Posted on | November 30, 2012 | 3 Comments
Hannah Holm of Colorado Mesa University had a good piece earlier this month in the Grand Junction Free Press outlining the future risks facing Colorado River water users and managers:
A heavy train is moving at 5 miles per hour toward… a cliff? A collision? And how far away might this unknown calamity be?
These were the images and questions I was left with at the Upper Colorado River Basin Water Conference hosted by the Water Center at Colorado Mesa University Nov. 8-9. I deeply appreciate the fact that our presenters used such colorful language!
The heavy train is our collective use of Colorado River water, and the calamity we are facing is our potential inability to balance supply and demand in an orderly way. According to a nearly complete study on Colorado River Basin water supply and demand coordinated by the US Bureau of Reclamation, we’ve passed the point where use of the basin’s water resources exceeds the quantity provided by Mother Nature. The fact that the train wreck isn’t here yet is because of big reservoirs that store water from year to year. Climate change shows no sign of helping: The mean of all the models used in the bureau study indicates higher variability from year to year and a decline in average natural flows at Lee Ferry of 9% by 2060.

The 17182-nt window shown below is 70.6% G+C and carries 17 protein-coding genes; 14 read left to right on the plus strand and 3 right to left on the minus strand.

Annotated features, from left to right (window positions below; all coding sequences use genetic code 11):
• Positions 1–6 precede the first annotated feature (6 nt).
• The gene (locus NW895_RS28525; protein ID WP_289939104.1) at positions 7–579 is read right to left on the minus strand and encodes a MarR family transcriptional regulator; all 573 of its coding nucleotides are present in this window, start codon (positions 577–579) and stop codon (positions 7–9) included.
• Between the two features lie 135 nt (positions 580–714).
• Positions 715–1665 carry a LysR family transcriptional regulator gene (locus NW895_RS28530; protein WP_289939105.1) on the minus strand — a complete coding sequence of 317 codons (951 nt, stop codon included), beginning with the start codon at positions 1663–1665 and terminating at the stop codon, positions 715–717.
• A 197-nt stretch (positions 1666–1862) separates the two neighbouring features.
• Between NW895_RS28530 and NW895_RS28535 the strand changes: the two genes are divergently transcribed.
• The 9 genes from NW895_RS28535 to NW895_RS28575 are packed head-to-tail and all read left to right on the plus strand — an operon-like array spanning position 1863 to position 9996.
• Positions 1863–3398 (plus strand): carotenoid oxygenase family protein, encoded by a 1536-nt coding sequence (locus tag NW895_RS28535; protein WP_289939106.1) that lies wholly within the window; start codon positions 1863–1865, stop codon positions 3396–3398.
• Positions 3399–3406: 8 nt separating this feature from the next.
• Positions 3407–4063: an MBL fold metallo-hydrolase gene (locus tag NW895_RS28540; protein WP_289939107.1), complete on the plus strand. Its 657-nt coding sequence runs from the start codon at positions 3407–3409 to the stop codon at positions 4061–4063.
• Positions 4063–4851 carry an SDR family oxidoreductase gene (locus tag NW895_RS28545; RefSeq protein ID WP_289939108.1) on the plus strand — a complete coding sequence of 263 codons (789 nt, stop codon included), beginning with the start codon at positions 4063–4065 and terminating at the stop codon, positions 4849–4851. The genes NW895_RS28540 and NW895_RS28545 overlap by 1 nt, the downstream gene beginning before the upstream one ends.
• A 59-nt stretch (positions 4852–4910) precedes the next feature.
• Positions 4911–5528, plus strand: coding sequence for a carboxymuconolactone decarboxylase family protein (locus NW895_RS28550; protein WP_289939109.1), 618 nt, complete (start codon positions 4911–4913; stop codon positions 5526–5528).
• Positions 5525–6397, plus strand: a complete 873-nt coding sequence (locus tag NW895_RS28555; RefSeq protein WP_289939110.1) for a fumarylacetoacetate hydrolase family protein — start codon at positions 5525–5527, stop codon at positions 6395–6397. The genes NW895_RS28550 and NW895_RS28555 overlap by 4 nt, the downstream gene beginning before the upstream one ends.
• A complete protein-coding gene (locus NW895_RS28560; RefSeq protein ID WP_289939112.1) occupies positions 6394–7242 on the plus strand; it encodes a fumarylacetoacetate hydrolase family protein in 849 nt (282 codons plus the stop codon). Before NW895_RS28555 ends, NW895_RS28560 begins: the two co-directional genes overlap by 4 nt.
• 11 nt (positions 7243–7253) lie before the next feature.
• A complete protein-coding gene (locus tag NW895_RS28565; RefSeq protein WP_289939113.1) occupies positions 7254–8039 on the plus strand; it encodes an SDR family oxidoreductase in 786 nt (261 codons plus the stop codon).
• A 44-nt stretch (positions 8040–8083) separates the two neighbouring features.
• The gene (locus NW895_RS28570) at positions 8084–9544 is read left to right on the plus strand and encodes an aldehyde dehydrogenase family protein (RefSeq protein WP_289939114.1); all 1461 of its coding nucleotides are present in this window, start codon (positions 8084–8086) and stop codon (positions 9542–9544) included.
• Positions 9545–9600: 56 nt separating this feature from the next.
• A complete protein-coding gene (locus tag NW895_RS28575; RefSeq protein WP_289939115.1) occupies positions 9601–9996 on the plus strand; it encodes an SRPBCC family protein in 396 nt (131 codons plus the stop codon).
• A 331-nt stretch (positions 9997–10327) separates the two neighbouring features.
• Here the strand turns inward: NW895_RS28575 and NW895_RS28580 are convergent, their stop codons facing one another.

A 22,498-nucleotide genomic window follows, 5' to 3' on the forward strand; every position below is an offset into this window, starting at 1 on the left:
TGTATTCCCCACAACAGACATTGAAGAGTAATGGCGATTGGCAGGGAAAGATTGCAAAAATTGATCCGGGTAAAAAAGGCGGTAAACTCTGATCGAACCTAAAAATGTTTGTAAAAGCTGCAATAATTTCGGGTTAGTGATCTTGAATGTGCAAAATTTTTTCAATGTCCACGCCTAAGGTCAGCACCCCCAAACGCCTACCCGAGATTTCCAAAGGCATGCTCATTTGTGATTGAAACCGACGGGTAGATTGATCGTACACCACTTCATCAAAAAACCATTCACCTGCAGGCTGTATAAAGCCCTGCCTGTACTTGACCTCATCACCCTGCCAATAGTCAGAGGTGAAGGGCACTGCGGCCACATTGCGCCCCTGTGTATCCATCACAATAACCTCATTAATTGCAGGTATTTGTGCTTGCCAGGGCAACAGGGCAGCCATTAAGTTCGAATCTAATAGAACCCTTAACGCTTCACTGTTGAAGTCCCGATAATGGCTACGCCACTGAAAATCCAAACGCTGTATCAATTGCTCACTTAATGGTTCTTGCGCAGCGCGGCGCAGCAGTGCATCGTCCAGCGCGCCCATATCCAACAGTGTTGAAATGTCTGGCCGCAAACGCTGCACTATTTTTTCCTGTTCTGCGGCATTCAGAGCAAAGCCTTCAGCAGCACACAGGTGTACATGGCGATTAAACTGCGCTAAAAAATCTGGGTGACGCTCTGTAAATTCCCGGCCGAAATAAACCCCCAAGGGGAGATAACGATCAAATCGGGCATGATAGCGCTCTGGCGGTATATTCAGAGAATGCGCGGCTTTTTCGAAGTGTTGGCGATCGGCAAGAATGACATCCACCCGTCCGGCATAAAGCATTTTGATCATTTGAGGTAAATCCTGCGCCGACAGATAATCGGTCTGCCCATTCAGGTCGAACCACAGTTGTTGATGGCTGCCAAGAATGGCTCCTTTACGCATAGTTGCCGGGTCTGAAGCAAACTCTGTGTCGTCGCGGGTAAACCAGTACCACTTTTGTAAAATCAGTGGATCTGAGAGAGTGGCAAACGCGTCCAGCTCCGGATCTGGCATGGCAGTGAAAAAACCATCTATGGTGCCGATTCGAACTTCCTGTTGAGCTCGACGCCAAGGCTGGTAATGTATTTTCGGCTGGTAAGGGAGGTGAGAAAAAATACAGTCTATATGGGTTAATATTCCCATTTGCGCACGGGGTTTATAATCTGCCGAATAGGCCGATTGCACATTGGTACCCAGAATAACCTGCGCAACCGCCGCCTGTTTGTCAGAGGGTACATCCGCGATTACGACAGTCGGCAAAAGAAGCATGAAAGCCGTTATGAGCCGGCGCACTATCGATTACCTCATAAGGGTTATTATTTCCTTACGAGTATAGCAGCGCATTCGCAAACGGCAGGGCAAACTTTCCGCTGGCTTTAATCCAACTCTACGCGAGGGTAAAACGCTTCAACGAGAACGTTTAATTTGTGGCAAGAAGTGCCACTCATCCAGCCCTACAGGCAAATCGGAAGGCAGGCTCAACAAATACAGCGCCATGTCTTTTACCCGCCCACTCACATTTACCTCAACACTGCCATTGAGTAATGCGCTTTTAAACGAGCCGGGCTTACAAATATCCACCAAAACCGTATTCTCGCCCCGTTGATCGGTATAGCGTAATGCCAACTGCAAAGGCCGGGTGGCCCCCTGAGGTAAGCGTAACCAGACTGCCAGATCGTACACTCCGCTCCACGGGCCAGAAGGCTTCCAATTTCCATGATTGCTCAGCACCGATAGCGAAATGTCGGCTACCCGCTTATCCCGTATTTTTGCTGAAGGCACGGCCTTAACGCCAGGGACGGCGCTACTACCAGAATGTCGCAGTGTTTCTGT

Holm’s summary of the issues is spot on. But the train wreck/cliff metaphor seems wrong to me, in ways that I fear are skewing the basin water policy and politics discussion. The train wreck or cliff metaphor suggests that the problem manifests itself as an abrupt calamity – from her lumbering 5 miles per hour to full stop crash (or over the cliff). But the nature of the problem, and therefore the needed discussion about potential solutions, is not like that.
We will not go from full water supplies, which everyone largely receives now, to zero in an instant. We will go from full water supplies to less-than-full water supplies. The policy approach to avoiding a crash is different from the policy approach to preparing for the allocation of growing shortage/shrinking supply.